The NFL Scouting Combine kicks off next week, an unofficial end to the slow part of the NFL offseason and an event that will kick free agency and draft hype into overdrive. And before much of the organization heads to Indianapolis next week, it's let's open up the mailbag for a pre-combine mailbag. As always, thanks to everyone who asked questions this week, and apologies if I couldn't get to yours this time around. And remember, if Twitter isn't your thing, you can also submit mailbag questions anytime you'd like at Seahawks.com/mailbag.
@KatyEllis812 asks, "How much does the combine actually affect a general manager's decisions?"
A: A great question from Katy to kick this one off, because for as big of a deal the NFL Scouting Combine has become, it's worth remembering that teams have done the majority of their draft preparation already, first and foremost by watching college football, and also through visits to schools and the college all-star games that have already taken place like the Senior Bowl or the East-West Shrine Bowl.
That's not to say that the combine isn't still very valuable, however. Ask any G.M. or scout about the combine, and they'll tell you that the No. 1 thing they get out of it are the medical evaluations. And that shouldn't come as a surprise seeing as the Combine started as a way to get draft prospects in a central location for medical checkups. The interviews, both formal and informal, to get to know players are also very important, especially for the top prospects and underclassmen who weren't at events like the Senior Bowl.
When it comes to the fan-favorite events like the 40-yard dash or the vertical leap, the biggest thing there for teams is to either confirm what they thought they knew already having watched a player's games, or to get them to go back to the tape if a time or measurement doesn't match up with an evaluation.
Benjie Limon from Virginia Beach asks, "Is it a good sign or a concern that our coaches are leaving for opportunities with other teams?"
A: It definitely presents a challenge to lose a quality coach, and the Seahawks have lost three so far this offseason, with former quarterbacks coach Dave Canales going to Tampa Bay as the Buccaneers' new offensive coordinator, and, as general manager John Schneider shared on Seattle Sports 710 AM last week, assistant receivers coach Brad Idzik joining Canales in Tampa, and with Aaron Curry going to Pittsburgh to be the Steelers' inside linebackers coach.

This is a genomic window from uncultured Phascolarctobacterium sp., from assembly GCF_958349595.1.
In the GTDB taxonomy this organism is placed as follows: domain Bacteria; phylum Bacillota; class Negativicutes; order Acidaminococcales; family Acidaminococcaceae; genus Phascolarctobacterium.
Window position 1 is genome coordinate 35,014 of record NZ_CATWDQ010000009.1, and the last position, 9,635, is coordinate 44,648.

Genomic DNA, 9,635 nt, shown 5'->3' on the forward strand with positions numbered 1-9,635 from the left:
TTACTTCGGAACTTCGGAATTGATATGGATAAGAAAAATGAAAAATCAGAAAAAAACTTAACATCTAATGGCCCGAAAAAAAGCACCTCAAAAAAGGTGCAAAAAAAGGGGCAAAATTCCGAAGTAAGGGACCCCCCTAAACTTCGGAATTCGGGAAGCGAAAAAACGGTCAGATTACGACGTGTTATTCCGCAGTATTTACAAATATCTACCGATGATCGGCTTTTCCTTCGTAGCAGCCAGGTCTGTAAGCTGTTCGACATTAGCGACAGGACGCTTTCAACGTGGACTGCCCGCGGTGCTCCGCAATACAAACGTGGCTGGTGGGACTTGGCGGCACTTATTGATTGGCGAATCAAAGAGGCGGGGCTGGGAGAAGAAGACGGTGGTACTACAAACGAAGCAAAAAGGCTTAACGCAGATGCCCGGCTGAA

But while losing coaches hurts in the short term, from a big-picture standpoint, it's a positive. First and foremost, teams that lose assistants tend to be winning organizations, which is what every fan wants, and the Seahawks have won a heck of a lot of games under Pete Carroll and John Schneider's leadership, leading to the loss of plenty of good coaches.
Carroll has pointed out in the past that he always wants to help his assistants move on to bigger and better things, so he no doubt is happy for Canales, Idzik and Curry, and as Carroll has also noted, it helps a team attract good coaching candidates when the Seahawks have a history of helping assistant coaches eventually earn promotions, either internally or with other teams.
Kevin Clark from Seattle asks, "Does Nick Bellore's new contract include a third season of "Between Two Bellores?"
A: I actually asked Bellore this after his signing, and he said he's still not sure if he'll bring back "Between Two Bellores," the Youtube show he has done the past two seasons that is an homage to Zach Galifianakis' "Between Two Ferns." Bellore plans to do something creative with his free time that will no doubt be entertaining, but as of now he isn't sure if it'll be something new or a third season of "Between Two Bellores."